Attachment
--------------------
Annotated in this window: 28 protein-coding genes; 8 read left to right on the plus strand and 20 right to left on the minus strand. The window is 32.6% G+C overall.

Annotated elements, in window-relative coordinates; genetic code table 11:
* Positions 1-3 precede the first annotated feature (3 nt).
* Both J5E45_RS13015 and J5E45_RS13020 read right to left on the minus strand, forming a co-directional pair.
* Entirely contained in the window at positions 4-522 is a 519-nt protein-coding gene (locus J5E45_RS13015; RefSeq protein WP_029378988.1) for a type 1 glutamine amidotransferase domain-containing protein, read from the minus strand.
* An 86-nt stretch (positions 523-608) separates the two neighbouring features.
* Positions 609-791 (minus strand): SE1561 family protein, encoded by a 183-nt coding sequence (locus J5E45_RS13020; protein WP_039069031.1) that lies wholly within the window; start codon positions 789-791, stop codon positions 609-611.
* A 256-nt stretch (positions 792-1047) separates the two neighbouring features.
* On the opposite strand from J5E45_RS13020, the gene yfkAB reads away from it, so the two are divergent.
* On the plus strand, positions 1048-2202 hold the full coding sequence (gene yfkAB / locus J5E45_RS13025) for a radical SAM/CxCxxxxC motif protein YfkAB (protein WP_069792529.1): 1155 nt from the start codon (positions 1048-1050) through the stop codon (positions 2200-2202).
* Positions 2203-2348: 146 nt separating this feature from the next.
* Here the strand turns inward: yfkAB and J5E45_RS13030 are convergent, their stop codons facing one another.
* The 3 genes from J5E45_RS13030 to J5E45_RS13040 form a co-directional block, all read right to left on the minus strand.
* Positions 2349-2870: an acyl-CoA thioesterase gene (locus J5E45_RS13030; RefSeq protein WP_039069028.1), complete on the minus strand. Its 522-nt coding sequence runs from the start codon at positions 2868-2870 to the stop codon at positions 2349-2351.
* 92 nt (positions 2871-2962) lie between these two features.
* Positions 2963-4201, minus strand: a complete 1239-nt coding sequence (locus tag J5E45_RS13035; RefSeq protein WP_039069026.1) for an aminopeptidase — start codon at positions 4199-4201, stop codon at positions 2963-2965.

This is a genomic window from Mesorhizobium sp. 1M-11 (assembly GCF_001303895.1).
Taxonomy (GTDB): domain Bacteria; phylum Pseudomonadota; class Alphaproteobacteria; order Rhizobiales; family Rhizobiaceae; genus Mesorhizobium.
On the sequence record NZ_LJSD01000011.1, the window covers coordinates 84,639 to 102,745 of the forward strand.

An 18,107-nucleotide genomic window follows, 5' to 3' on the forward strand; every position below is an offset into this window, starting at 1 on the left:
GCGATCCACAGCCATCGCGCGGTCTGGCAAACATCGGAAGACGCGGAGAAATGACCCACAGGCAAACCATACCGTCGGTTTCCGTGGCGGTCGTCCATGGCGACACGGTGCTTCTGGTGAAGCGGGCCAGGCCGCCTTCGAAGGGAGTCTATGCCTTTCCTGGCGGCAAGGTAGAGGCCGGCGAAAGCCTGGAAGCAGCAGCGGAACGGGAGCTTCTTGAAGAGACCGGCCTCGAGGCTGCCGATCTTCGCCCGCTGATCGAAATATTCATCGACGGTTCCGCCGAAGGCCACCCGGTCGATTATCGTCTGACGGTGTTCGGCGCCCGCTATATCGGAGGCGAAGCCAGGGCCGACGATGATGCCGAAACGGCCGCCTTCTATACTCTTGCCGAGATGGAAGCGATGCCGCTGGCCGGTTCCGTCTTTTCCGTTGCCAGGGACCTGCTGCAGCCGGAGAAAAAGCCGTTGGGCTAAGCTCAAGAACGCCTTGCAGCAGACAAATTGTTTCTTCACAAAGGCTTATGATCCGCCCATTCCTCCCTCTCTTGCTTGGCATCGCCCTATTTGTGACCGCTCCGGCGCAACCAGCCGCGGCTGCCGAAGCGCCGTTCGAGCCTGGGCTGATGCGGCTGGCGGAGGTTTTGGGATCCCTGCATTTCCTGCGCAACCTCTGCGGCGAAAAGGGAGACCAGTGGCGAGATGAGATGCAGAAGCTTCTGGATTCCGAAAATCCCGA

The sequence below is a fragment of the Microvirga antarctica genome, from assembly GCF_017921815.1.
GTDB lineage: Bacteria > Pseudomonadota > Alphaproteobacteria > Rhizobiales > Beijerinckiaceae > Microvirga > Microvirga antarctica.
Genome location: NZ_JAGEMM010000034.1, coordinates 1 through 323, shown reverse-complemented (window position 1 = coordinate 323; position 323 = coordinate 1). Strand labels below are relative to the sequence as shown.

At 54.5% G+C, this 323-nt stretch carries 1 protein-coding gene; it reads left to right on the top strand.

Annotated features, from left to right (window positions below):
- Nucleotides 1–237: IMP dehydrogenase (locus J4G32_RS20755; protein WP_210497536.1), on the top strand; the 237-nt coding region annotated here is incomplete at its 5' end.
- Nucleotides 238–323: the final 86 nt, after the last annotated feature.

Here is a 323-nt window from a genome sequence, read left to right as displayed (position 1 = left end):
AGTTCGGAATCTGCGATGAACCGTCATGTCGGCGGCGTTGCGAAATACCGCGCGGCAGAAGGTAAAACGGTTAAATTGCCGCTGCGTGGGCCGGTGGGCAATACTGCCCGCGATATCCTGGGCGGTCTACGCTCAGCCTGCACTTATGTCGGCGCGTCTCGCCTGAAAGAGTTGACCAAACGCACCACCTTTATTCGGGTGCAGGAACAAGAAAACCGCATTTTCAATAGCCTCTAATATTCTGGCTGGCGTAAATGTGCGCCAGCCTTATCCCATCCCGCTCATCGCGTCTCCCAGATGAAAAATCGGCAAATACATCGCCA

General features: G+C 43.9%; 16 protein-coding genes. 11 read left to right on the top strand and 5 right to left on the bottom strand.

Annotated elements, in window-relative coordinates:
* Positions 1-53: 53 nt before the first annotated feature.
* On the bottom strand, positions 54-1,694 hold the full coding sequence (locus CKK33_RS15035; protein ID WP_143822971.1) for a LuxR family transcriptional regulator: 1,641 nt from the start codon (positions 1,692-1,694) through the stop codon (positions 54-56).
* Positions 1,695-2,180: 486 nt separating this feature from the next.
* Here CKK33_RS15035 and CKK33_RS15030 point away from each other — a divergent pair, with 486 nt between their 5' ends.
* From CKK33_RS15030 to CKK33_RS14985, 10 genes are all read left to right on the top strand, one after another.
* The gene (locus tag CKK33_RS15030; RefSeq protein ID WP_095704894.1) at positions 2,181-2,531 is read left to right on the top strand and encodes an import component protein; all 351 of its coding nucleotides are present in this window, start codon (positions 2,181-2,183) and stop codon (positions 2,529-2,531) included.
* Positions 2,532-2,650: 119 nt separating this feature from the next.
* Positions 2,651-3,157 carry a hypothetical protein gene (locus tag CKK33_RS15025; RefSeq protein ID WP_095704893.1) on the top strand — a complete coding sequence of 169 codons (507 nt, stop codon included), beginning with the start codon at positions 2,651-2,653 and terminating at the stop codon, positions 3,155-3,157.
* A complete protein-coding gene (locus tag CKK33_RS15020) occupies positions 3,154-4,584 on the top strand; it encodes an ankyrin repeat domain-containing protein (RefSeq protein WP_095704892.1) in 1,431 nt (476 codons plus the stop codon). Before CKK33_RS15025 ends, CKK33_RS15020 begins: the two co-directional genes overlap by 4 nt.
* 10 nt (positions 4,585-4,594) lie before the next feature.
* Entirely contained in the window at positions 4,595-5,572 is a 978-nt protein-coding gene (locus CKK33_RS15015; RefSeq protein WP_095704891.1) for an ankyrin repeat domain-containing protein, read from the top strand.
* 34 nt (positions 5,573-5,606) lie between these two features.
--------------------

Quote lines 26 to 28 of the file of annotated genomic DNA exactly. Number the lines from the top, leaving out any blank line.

Annotated features, from left to right (window positions below):
- Nucleotides 1–237: IMP dehydrogenase (locus J4G32_RS20755; protein WP_210497536.1), on the top strand; the 237-nt coding region annotated here is incomplete at its 5' end.
- Nucleotides 238–323: the final 86 nt, after the last annotated feature.